ReelViews' Scores

  • Movies
For 2,814 reviews, this publication has graded:
  • 65% higher than the average critic
  • 2% same as the average critic
  • 33% lower than the average critic
On average, this publication grades 3.7 points higher than other critics. (0-100 point scale)
Average Movie review score: 65
Highest review score: 100 A Clockwork Orange
Lowest review score: 0 Knock Off
Score distribution:
2,814 movie reviews
  1. Howard and Morgan have transformed this story into something more than an embellished re-telling of recent history. They have shaped a tragedy that is almost Shakespearean in force.
  2. In the end, there's a sense that director Olivier Assayas is more concerned about making a point than telling a story.
  3. Although the majority of the movie focuses on the interaction between Mark and Cheryl, there is a third character in the mix. Catholic priest Father Brendan, played by William H. Macy, belongs to a liberal wing of the Church found only in movies.
  4. Does what all good National Geographic documentaries do: it informs and entertains while providing interesting wildlife footage. Unfortunately, it's not cinematic.
  5. Despite the grim, serious nature of the subject matter, Meirelles unearths occasional moments of humor, although they are often of the gallows variety.
  6. Story itself is richly rewarding and uplifting -– the coming-of-age tale of a girl who must defy the odds to achieve her goals. There's plenty of humor to keep the overall tone light.
  7. The movie's point, which is impossible to miss, is that it's hard being black & gay in America and, while there's undoubtedly truth in that sentiment, it doesn't necessarily make for a compelling motion picture circa 2011.
  8. Pride will get viewers cheering while reflecting upon how far we have come in 30 years… and how far we have yet to go.
  9. Manages the task of being both heartbreaking and heart-warming.
  10. This role could represent a career performance for Cheadle, whose forceful and multi-dimensional portrayal keeps Hotel Rwanda at a consistently high level.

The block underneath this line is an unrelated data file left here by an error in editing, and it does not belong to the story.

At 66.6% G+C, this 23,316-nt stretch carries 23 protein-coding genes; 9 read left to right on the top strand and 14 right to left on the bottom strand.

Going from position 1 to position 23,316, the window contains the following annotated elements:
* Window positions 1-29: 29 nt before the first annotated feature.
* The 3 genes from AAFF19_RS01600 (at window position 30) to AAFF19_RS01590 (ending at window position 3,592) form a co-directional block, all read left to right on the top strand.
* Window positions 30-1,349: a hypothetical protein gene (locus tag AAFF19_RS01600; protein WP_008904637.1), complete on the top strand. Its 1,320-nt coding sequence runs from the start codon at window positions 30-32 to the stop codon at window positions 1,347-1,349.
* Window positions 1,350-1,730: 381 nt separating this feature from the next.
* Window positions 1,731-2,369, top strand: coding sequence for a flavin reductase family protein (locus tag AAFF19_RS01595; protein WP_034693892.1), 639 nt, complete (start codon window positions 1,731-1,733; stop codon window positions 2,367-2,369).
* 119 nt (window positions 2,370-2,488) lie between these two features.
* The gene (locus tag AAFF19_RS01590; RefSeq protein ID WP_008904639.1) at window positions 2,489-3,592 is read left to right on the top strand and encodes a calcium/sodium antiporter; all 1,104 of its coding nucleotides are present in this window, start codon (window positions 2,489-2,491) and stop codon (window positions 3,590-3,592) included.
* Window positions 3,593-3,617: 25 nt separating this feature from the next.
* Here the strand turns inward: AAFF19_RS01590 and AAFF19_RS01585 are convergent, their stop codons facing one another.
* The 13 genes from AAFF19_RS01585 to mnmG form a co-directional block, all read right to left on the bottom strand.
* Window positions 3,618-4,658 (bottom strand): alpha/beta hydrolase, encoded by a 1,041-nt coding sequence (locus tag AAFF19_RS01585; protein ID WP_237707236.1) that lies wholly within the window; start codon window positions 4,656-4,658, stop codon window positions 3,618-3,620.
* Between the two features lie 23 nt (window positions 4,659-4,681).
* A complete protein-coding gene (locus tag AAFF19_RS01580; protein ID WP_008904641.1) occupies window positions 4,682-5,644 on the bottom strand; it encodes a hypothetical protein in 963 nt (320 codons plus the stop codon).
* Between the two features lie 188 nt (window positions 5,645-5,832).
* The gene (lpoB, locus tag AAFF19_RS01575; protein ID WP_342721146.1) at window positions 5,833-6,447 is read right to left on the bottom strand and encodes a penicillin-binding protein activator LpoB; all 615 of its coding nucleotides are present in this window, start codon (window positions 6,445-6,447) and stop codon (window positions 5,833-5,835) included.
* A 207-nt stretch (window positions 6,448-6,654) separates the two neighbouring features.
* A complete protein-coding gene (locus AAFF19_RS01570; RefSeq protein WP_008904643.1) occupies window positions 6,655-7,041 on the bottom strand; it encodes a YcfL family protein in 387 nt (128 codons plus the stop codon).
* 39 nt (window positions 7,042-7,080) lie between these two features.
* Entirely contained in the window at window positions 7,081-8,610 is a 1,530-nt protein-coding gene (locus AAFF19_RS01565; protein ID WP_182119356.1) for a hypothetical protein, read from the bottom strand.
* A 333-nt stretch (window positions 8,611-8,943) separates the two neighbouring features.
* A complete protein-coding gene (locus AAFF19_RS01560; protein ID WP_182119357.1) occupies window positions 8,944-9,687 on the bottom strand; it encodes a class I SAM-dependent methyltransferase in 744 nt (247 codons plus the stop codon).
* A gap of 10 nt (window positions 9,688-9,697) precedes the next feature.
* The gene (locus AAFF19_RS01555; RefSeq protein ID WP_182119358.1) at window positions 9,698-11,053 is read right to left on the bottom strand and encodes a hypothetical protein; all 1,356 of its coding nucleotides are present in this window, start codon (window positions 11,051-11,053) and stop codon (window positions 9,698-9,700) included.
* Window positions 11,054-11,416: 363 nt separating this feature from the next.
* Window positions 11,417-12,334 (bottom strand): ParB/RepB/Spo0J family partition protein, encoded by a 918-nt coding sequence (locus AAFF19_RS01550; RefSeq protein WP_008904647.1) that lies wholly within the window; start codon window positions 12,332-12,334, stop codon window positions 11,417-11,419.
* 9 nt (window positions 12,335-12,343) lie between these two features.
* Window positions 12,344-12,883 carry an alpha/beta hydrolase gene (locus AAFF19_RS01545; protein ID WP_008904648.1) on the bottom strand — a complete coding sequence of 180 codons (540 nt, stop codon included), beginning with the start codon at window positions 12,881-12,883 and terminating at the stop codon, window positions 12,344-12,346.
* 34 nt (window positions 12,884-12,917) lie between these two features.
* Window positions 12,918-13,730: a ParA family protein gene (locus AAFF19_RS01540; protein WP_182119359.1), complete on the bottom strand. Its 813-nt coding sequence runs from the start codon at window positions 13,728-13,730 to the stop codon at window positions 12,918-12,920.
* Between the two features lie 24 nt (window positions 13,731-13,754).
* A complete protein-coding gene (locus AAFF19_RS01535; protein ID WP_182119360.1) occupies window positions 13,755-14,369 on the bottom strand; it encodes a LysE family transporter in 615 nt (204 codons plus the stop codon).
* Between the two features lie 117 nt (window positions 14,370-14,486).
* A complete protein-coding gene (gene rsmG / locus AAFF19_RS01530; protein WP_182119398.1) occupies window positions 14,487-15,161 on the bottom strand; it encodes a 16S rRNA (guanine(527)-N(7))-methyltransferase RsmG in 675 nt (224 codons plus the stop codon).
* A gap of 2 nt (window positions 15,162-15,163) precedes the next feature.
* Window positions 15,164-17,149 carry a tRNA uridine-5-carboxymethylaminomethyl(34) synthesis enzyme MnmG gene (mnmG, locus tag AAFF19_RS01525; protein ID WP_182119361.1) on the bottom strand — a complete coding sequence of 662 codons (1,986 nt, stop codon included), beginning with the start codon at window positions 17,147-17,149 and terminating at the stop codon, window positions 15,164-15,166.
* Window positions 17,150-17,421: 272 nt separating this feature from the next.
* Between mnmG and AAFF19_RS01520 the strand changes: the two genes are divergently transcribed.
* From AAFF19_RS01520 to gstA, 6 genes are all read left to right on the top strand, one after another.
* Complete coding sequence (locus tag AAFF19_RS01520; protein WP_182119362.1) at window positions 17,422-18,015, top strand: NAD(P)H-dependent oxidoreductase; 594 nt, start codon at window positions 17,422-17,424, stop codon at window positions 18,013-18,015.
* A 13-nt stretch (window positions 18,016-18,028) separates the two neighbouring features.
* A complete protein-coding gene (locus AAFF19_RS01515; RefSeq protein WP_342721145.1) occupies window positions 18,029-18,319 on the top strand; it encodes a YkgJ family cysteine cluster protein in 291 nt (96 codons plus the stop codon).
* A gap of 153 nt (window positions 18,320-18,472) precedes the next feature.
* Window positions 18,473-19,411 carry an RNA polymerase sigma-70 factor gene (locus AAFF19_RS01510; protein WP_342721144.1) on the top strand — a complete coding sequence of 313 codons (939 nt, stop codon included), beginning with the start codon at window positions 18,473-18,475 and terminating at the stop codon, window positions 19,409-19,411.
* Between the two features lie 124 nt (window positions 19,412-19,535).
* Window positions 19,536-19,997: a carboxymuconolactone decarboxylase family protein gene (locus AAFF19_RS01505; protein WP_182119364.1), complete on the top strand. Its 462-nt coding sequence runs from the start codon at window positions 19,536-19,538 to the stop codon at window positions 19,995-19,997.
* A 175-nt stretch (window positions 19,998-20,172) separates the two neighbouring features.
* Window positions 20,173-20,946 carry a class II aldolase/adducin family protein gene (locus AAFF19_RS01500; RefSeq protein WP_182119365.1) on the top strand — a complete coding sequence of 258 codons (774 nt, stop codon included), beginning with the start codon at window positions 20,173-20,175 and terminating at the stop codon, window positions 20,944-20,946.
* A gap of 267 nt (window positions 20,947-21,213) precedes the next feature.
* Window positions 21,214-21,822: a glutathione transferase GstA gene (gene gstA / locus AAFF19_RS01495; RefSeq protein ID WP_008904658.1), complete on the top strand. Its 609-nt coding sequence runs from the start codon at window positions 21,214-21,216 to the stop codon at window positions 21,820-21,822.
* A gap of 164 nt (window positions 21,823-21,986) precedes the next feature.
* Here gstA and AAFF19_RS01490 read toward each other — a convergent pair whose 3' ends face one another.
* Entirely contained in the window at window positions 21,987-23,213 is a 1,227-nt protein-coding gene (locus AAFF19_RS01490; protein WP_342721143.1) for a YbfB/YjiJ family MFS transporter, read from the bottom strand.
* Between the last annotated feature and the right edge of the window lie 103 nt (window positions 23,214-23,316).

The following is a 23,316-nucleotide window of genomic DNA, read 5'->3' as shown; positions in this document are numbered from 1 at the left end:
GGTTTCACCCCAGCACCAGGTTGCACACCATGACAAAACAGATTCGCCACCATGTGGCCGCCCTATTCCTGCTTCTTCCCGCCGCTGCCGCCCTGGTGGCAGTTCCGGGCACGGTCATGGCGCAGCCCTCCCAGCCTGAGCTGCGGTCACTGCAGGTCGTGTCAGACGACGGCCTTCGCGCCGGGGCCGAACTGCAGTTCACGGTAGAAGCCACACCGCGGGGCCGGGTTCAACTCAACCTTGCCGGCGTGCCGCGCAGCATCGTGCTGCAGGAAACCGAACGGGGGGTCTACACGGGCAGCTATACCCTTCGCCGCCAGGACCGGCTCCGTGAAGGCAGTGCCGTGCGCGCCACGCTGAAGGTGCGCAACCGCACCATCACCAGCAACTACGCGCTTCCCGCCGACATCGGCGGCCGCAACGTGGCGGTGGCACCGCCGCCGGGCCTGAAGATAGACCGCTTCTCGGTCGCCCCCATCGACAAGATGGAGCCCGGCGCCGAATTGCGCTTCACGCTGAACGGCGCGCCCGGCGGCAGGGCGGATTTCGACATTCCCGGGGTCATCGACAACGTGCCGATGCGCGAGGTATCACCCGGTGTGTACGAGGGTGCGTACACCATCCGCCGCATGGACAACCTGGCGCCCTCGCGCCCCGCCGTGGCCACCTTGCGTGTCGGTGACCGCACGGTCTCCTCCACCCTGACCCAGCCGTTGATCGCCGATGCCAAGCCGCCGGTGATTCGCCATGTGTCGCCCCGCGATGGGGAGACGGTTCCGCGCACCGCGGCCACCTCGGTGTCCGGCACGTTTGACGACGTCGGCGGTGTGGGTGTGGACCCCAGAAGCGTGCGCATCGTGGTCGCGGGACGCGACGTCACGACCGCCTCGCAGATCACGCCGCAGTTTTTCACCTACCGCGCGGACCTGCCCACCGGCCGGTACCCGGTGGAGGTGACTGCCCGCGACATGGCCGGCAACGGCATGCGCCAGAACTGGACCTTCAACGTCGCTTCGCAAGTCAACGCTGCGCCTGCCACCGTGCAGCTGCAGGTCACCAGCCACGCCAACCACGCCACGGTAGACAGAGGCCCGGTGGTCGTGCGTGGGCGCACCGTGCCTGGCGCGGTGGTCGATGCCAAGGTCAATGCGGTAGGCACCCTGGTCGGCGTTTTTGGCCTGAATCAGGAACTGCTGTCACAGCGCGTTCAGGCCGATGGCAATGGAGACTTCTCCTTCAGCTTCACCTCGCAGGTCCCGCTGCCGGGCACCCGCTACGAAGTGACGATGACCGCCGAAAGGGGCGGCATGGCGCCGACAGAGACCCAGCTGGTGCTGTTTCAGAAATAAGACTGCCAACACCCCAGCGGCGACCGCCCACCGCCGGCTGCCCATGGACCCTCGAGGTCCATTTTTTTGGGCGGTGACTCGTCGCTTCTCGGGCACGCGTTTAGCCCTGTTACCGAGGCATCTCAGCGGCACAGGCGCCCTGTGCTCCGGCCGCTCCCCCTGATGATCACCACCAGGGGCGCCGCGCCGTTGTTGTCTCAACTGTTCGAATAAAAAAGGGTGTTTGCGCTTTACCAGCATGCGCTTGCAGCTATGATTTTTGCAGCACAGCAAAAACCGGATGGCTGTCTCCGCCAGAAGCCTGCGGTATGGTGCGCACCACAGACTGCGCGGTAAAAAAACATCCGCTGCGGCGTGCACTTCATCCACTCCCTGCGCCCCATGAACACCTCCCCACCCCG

11. It's a genuine pleasure to find a movie with such a deep and intelligent portrayal of simple human lives, with all their minor triumphs and tragedies.
  12. Coriolanus deserves to be seen, however, especially among those who enjoy Shakespeare without considering themselves purists. It's violent, bloody, fast-paced, and powerfully acted. And, if the language represents a barrier of sorts, it's worth remembering that some of the greatest phrases in history derive from Shakespeare's texts.
  13. This isn't a revolutionary or thematically rich motion picture, but it's a well-told story featuring solid performances and a nice sense of atmosphere.
  14. Gone Girl is a rare movie: a delicious thriller that provides plenty of titillation and gruesome pleasure while offering a dollop of social commentary. It's smart, twisted, bloody, and almost guaranteed to satisfy anyone with a penchant for the macabre.
  15. This is a fine motion picture with a couple of superlative performances. It is arguably the best, most honest bio-pic of the year.
  16. The first is the best. When it comes to this kind of thriller, no movie has been able to top Jaws, although many have tried. And, as the years go by, it seems increasingly unlikely that anything will come close.
  17. In the wasteland of August releases, this entry shines like a beacon lighting the way to a theater.
  18. The movie's action largely takes place beneath the skin. The pace is slow but not glacial, yet Claudel demands patience. Ultimately, I've Loved You So Long is uplifting, although one might not expect that from the thematic material.
  19. Character development is of secondary importance to narrative and theme. As a result, we never really get to know any of the film's protagonists.
  20. Tells a good, intelligent story that keeps us interested and involved.
  21. The presence of so many low-key performers gives A Serious Man a very different, distinctly non-Hollywood vibe. The absence of familiar faces allows the Coens to fully immerse their audience in the time (1967) and place (the U.S. Midwest) of the story.
  22. It is for a particular audience - those who like films that concentrate on character rather than plot, and who aren't put off by subtitles.
  23. Cast against type is Amy Adams. Normally tabbed for sweet and innocent roles, Adams here dons the persona of a confrontational bitch.
  24. This is a simple story of human drama that provides an incentive to spend a couple of hours in a movie theater during a spring that has not provided many such reasons.
  25. When it comes to tone, Iron Man achieves something at which many of even its most celebrated predecessors have failed: it doesn't FEEL like a superhero movie. Instead, it's bigger and more inclusive.
  26. From a purely visual standpoint, this may be the most impressive of all of Disney's traditionally animated features.
  27. Mamet illustrates that he can work as capably from someone else's script as he can from his own, and that his talent as a director is not eclipsed by his ability as a writer.
  28. This installment inches events closer to a merge point with 1968's "Planet of the Apes" while maintaining its own unique identity. It is in every way superior to "Rise of the Planet of the Apes."
  29. May not have much thematic depth, but it represents two hours of pure, exuberant entertainment – an epic gangster tale rendered on a grand scale.
  30. Affliction is for anyone willing to take the journey into the heart and soul of a troubled man on the edge.

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